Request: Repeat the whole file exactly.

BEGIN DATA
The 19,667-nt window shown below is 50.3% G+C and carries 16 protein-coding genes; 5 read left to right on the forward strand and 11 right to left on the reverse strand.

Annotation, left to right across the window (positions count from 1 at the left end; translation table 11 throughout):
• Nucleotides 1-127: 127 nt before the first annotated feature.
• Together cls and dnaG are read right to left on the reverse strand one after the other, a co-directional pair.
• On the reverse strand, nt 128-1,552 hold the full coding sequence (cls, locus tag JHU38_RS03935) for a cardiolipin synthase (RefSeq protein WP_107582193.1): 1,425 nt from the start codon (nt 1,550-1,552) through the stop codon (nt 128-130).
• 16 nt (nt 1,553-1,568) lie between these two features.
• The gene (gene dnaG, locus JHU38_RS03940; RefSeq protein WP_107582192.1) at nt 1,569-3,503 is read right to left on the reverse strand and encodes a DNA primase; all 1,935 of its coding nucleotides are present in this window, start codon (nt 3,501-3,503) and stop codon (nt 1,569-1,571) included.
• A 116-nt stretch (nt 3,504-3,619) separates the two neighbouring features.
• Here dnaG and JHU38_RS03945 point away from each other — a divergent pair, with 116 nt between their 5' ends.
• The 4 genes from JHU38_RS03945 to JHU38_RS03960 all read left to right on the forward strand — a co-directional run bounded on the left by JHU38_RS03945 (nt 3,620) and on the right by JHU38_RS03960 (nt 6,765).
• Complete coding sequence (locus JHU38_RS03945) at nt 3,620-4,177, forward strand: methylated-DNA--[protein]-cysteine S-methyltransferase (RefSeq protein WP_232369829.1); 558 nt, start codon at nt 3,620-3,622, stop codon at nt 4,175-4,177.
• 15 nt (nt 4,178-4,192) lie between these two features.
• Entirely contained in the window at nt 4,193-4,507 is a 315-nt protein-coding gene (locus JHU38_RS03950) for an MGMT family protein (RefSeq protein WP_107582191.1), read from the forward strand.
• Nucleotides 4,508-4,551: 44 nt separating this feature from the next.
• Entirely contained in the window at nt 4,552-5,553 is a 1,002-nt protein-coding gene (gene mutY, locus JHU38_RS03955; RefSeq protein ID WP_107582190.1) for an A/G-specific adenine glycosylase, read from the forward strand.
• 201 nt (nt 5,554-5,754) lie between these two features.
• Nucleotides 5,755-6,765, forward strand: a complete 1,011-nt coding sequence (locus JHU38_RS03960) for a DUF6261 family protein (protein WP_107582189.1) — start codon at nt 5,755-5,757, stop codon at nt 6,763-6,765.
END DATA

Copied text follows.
The 19,667-nt window shown below is 50.3% G+C and carries 16 protein-coding genes; 5 read left to right on the forward strand and 11 right to left on the reverse strand.

Annotation, left to right across the window (positions count from 1 at the left end; translation table 11 throughout):
• Nucleotides 1-127: 127 nt before the first annotated feature.
• Together cls and dnaG are read right to left on the reverse strand one after the other, a co-directional pair.
• On the reverse strand, nt 128-1,552 hold the full coding sequence (cls, locus tag JHU38_RS03935) for a cardiolipin synthase (RefSeq protein WP_107582193.1): 1,425 nt from the start codon (nt 1,550-1,552) through the stop codon (nt 128-130).
• 16 nt (nt 1,553-1,568) lie between these two features.
• The gene (gene dnaG, locus JHU38_RS03940; RefSeq protein WP_107582192.1) at nt 1,569-3,503 is read right to left on the reverse strand and encodes a DNA primase; all 1,935 of its coding nucleotides are present in this window, start codon (nt 3,501-3,503) and stop codon (nt 1,569-1,571) included.
• A 116-nt stretch (nt 3,504-3,619) separates the two neighbouring features.
• Here dnaG and JHU38_RS03945 point away from each other — a divergent pair, with 116 nt between their 5' ends.
• The 4 genes from JHU38_RS03945 to JHU38_RS03960 all read left to right on the forward strand — a co-directional run bounded on the left by JHU38_RS03945 (nt 3,620) and on the right by JHU38_RS03960 (nt 6,765).
• Complete coding sequence (locus JHU38_RS03945) at nt 3,620-4,177, forward strand: methylated-DNA--[protein]-cysteine S-methyltransferase (RefSeq protein WP_232369829.1); 558 nt, start codon at nt 3,620-3,622, stop codon at nt 4,175-4,177.
• 15 nt (nt 4,178-4,192) lie between these two features.
• Entirely contained in the window at nt 4,193-4,507 is a 315-nt protein-coding gene (locus JHU38_RS03950) for an MGMT family protein (RefSeq protein WP_107582191.1), read from the forward strand.
• Nucleotides 4,508-4,551: 44 nt separating this feature from the next.
• Entirely contained in the window at nt 4,552-5,553 is a 1,002-nt protein-coding gene (gene mutY, locus JHU38_RS03955; RefSeq protein ID WP_107582190.1) for an A/G-specific adenine glycosylase, read from the forward strand.
• 201 nt (nt 5,554-5,754) lie between these two features.
• Nucleotides 5,755-6,765, forward strand: a complete 1,011-nt coding sequence (locus JHU38_RS03960) for a DUF6261 family protein (protein WP_107582189.1) — start codon at nt 5,755-5,757, stop codon at nt 6,763-6,765.